After He had said this, He went on ahead, going into Jerusalem. – Luke 19:28 All of our lives are headed somewhere. On Palm Sunday, Jesus is headed to His destiny in Jerusalem. Christ comes, triumphantly riding on a borrowed donkey’s colt, bound in the Spirit, knowing what is ahead of Him – and yet He goes on climbing Jerusalem’s hill anyway.
Are you coming into your destiny? On the long Journey of faithful service, one wonders if all our efforts to make a difference in the world will be in vain. But, without a doubt, God’s destiny for your life will come to pass.
Usually Christ came and went in and out of a village quietly. But, on this day, He made a grand entrance, perhaps knowing later in the week this would make His death on the cross appear even greater.
Everybody is born with a purpose and we all have a destiny. If you aren’t moving toward it, or sense you’re not moving toward it, what’s keeping you from doing so? Normally, the answer is fear.
There’s no telling how many of us could have by now solved a great problem, written a best-seller, won a Grammy Award, painted a great painting, or closed the world’s largest business deal.
It doesn’t matter who, how old, or how young you are. It doesn’t matter whether you’ve been to jail or attended Yale. You have a destiny.
Christ knew what we all must come to know, and to accept, and that is, no one is powerful enough to stop God’s plan for his or her life. We can reject it but we cannot stop it. God will have the final word. Nothing can snatch you out of God’s hands. No accident, no sickness, no crazy person, not even a loved one can stop God’s plan for your life.
Even when you’re afraid to do what you’re supposed to do, God will push you into your divine destiny. When we sense our destiny and it’s the correct time to step into to it, that’s often when we get that disruptive call or visit or feel that strange blocking sensation. We call it fear.
In that fearful moment, we often think, “Oh God! Do I actually have to do this?” It is then, just as Christ said on Maundy Thursday in the Garden, “Lord I wish you would let this cup pass from me,” as He suddenly realized His moment of destiny had arrived and His mission must be fulfilled.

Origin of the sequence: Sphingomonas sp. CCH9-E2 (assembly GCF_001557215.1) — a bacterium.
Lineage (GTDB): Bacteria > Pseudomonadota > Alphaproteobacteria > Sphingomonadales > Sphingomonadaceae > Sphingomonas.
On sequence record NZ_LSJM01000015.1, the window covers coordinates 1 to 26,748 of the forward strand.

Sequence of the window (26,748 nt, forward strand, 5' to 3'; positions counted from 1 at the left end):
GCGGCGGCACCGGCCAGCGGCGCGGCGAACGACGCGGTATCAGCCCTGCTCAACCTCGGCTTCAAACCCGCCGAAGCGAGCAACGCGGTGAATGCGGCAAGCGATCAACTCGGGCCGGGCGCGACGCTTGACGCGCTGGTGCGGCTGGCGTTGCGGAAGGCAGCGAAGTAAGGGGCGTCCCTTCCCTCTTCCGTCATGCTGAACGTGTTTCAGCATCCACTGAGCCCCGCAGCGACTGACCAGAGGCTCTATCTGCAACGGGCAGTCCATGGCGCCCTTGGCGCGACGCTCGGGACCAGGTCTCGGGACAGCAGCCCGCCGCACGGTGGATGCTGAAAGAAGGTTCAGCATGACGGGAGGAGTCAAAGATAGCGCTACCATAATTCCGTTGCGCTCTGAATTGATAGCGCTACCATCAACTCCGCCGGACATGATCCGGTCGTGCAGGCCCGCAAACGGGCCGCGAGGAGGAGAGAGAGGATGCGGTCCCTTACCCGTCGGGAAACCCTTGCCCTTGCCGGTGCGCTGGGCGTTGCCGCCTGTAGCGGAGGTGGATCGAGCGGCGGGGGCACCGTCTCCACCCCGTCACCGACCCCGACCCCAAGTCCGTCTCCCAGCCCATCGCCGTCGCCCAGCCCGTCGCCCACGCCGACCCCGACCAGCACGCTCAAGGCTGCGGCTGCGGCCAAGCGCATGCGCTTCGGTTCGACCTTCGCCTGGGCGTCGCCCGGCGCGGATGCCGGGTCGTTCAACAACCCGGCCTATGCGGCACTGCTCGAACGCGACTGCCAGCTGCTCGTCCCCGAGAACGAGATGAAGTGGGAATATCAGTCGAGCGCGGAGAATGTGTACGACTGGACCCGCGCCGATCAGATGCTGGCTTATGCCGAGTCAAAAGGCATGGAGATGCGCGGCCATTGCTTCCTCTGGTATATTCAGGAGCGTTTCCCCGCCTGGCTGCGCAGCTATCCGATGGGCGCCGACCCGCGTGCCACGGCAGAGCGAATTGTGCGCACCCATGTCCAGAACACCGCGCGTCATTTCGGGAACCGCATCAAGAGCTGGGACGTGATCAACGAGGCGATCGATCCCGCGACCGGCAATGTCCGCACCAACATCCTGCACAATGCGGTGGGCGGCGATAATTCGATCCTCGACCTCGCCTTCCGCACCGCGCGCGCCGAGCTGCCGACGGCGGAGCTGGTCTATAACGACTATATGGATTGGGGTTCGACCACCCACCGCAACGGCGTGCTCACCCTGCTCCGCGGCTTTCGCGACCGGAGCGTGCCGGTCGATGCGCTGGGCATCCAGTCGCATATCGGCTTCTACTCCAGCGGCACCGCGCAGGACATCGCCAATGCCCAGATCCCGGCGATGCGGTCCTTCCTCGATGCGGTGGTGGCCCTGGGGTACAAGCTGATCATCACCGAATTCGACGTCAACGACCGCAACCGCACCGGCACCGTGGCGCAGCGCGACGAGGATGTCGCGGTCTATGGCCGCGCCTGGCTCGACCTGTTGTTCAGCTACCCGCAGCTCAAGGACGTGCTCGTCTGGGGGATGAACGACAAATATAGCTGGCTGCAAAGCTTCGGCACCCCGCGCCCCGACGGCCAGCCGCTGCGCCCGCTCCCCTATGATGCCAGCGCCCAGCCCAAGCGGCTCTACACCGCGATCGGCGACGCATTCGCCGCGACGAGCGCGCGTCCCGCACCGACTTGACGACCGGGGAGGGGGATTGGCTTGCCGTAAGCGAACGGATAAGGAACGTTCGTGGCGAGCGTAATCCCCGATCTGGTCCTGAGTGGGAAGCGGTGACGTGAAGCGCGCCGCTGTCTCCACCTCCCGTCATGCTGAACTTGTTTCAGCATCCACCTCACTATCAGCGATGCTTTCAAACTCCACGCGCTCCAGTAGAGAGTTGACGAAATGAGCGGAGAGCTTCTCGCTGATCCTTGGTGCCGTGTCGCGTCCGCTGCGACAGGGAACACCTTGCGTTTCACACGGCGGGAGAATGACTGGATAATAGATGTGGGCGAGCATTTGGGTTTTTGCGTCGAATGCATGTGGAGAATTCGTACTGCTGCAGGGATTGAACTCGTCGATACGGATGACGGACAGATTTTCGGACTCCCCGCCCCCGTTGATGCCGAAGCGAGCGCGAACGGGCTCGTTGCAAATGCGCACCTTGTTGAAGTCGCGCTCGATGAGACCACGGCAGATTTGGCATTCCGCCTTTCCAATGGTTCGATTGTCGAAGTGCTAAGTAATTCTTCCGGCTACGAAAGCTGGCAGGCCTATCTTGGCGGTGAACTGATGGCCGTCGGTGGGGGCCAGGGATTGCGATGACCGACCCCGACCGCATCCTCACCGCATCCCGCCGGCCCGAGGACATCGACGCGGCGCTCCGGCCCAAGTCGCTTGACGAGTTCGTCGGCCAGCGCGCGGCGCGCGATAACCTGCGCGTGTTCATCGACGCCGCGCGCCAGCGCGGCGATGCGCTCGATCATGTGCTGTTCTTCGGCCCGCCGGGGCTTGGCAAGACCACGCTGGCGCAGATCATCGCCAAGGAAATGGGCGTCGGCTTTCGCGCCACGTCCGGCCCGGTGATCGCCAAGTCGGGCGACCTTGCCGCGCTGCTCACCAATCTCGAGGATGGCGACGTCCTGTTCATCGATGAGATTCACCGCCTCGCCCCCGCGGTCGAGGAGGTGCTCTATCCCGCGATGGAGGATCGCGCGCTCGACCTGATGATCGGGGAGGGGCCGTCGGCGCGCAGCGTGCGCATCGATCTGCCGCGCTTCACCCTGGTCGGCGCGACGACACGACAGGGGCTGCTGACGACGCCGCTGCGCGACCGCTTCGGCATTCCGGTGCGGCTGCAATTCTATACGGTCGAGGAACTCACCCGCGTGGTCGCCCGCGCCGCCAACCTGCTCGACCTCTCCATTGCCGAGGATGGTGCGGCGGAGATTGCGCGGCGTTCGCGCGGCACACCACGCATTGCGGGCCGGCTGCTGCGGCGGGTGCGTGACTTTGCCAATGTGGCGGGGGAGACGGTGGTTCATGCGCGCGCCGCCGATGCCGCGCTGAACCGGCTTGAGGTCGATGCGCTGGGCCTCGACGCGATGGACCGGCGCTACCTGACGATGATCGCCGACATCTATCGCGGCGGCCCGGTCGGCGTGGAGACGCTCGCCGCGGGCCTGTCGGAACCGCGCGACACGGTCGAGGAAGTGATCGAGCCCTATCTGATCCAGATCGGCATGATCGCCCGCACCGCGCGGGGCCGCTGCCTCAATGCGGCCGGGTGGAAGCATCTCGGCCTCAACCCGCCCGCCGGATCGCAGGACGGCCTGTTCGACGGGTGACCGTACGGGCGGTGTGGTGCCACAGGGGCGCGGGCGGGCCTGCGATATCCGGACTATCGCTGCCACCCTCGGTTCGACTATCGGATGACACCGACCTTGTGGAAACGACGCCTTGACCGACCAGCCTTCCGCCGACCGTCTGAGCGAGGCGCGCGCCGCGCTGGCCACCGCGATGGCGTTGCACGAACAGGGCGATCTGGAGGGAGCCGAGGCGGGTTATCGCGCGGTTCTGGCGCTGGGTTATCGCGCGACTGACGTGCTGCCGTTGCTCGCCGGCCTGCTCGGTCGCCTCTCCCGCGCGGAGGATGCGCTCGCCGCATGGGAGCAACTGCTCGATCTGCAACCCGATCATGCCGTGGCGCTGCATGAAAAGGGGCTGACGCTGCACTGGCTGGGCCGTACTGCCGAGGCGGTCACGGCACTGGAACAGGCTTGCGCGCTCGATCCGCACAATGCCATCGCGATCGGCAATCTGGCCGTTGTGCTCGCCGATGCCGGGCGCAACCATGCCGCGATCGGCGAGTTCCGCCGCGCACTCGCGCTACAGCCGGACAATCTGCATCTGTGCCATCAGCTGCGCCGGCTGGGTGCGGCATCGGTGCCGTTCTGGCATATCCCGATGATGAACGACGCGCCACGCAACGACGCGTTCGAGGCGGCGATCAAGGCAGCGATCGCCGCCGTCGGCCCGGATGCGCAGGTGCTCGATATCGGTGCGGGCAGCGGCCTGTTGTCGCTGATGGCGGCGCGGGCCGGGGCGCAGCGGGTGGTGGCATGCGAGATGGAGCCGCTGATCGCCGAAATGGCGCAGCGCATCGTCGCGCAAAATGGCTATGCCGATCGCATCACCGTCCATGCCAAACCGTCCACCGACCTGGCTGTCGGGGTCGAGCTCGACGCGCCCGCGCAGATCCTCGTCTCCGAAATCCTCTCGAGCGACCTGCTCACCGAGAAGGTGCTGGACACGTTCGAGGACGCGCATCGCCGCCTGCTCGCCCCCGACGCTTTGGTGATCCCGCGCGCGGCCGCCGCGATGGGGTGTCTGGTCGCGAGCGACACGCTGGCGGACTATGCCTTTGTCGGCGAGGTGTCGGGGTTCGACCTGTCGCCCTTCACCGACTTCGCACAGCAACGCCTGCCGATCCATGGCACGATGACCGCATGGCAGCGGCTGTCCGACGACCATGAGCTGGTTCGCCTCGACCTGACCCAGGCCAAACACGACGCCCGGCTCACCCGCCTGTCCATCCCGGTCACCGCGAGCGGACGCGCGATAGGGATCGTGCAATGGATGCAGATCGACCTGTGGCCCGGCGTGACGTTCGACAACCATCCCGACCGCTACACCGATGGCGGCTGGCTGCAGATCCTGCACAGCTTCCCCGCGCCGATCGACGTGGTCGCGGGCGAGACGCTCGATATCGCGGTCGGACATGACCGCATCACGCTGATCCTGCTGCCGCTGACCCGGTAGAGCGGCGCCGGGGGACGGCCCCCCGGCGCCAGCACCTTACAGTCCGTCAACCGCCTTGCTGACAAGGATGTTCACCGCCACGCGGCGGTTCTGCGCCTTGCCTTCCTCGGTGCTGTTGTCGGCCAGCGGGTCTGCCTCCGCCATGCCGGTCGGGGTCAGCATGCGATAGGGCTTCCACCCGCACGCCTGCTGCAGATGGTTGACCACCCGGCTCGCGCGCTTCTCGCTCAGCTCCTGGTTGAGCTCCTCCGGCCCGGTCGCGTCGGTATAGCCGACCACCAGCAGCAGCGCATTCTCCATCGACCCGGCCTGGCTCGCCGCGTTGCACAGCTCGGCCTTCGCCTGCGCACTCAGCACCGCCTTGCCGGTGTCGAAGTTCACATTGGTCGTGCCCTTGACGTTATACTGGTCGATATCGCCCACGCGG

Today, Christ is walking with each of us on our way to our destiny. Christ’s journey and ours are filled with purpose, when we seek that which brings life: loving God with all our hearts, souls, mind and strength and our neighbors as ourselves and live without fear of the future.
Then, our journey towards destiny is more than a journey toward death; it is a journey toward purpose. Destiny is not always fatal nor is it always punishing but it is always God’s goal for our life.
Sometimes it comes amidst acclamation but other times it comes quietly in the night.
Luke 19:21-22 tells us Christ “Sent them to find a colt that had never been ridden” and He told them where it was and the words to speak. Those on Christ’s errand can always be sure they will find things, just as He said they would be.
Christ was a great example of humility and I am sure the disciples thought surely He would never enter Jerusalem — His destiny — the way He did, though they were glad He did. Christ despised the contempt of the proud and He loved and accepted the praise of the humble. This is why some of the Pharisees said, according to Luke 19:39, “Tell your disciples to keep quiet.”
His reply probably shocked the Pharisees: “If they keep quiet, the rocks will cry out.” At the cross, the only disciple who stood silently by Him was John. The rest were in hiding, now no longer shouting as they had on the roadside, “Hosanna and blessed is the King and glory in the highest.”
It was then what Christ said on the roadside came true. In the silence, the earth shook and the rocks cried out, signifying Jesus had come into His destiny and fulfilled His mission and became the glory of God.
The Rev. Dr. R. Joaquin Willis is pastor of the Church of the Open Door UCC in Miami’s Liberty City community. He may be reached at 305-759-0373 or firstname.lastname@example.org
'Today, Christ is walking with each of us on our way to our destiny. Christ’s journey and ours are filled with purpose, when we seek that which brings life: loving God with all our hearts, souls, mind and strength and our neighbors as ourselves and live without fear of the future. Then, our journey towards destiny is more than a journey toward death; it is a journey toward purpose.'